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Xbox Studios' Cox on ethical monetization: "Design to reduce regret"

Former MapleStory director and Guild Wars 2 head of commerce Crystin Cox says devs need to think about where their own ethical lines are

Xbox Studios director of live operations Crystin Cox shared some advice for developers on how to deal with monetizing their games in an ethical manner in a recent episode of Google for Games' Game Dev Dialogs podcast.

Cox, who was previously a lead game designer and head of commerce on Guild Wars 2 and a former game director for Nexon's MapleStory, said developers would be best served by treating all their players with the same care they treat the children who play their games.

"Within any age group, there's vulnerable groups and vulnerable for a variety of reasons, but still vulnerable," she said.

While the basic ethics of fairness, respect, and accountability should be the same regardless, Cox said vulnerable populations will have "edge cases" that developers need to consider and address, no matter how frequently they come up.

"It's easier to just accommodate them than it is to deal with the consequences of not taking into consideration how you're going to manage the more vulnerable population," Cox said.

"Because even if I remove ethics from this conversation and we just talk hard business, there's nothing good about having thousands of thousands of dollars or tens of thousands of dollars charged back onto credit cards and then getting fined by credit card payment companies. So there's tons of risk associated with allowing things like exploitative spending or binge spending."

Despite that, Cox was clear about not wanting to rely on hard business considerations for ethical decisions. Too often she talks to developers about ethics and finds they decide what's acceptable based on whatever players want or will tolerate. She said she tries to push them past that line of thought.

"What if players would tolerate anything," she asked. "What if your players would be happy with anything you did? What would you do then? Where are your lines? Not just, where are you worried about displeasing your player base, but what do you really feel is ethical?"

"If you really are willing to just do whatever doesn't upset your players, can you ever speak to your player base with conviction? Can you ever stand up for yourself?"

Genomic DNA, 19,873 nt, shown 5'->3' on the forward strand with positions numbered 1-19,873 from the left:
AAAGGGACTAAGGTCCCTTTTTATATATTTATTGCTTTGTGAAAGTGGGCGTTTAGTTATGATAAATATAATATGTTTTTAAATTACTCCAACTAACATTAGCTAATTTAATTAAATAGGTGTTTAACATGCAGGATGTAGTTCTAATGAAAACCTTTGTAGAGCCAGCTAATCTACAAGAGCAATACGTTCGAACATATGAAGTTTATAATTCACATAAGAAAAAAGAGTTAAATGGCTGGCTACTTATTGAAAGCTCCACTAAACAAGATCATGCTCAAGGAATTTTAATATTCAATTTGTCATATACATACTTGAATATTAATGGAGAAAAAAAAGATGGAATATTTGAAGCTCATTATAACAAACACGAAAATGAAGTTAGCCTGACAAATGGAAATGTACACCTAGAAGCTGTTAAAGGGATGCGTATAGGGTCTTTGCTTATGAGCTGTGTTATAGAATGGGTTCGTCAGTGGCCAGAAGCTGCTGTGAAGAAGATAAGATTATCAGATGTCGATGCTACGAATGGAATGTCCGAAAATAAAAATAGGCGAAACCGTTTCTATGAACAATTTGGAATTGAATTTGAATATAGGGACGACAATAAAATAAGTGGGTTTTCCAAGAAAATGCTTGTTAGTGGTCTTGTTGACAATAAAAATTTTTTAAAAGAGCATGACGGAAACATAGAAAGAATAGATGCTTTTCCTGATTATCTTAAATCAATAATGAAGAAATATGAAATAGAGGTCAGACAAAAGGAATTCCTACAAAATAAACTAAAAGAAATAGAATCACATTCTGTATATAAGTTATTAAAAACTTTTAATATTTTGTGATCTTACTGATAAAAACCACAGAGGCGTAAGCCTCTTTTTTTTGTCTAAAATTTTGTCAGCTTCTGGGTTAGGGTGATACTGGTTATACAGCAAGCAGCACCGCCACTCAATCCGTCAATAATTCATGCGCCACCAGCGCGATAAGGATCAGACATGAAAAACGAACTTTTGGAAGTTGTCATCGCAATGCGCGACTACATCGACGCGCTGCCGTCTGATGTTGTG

Crystin Cox

Those questions need to be answered because anyone who defaults to "whatever the players will tolerate" as an ethical litmus test is probably not considering which players that covers, or how the developer is supposed to know about which ones aren't tolerating something.

As she explained, "If you really are willing to just do whatever doesn't upset your players, can you ever speak to your player base with conviction? Can you ever stand up for yourself? Because these are things that can really happen. You can really get into a situation where you've made a decision and you might be in a position where one of your developers is going to sort of get thrown under a bus. Are you going to stand up for them?

"If you don't come from a place of having your own solid ethical guidelines that you really feel and that you are true to, it can be very challenging to actually work through those problems."

Cox didn't have specific answers as to what makes one monetization practice ethical and another not, but offered some general advice to developers.

"Think about regret, and design to reduce regret," she said. "Walk through your player experiences, anything you purchase. Is this likely to produce regret? Regret is a good red flag for something that's going on that isn't right and probably isn't going to pass the long-term test for being sustainable, or fair, or easy to understand."

Beyond that, developers should consider the position of power they have in regards to something they may care deeply about, which is the game.

"They don't really have a lot of direct control over this, and you do," she said. "You made this thing they really want and you decide whether they can afford it. You decide whether it's feasible for them to get that thing. This often leads into pricing strategy and things like that.

"You really want to be careful to avoid getting stuck in the high spender paradox, which is: if you focus on high spenders, then you will design all your monetization to appeal only to high spenders. Then you will only have high spenders and then you will create this constant cycle that you can't get out of."

Beyond that, she advised developers to be more patient and trusting with their players instead of pressuring them to spend on the game straight away.

"If you can, in any way that you can, be a little bit more patient and a little bit more trusting that if your players love the game, they will come to a place where they want to pay," she said.

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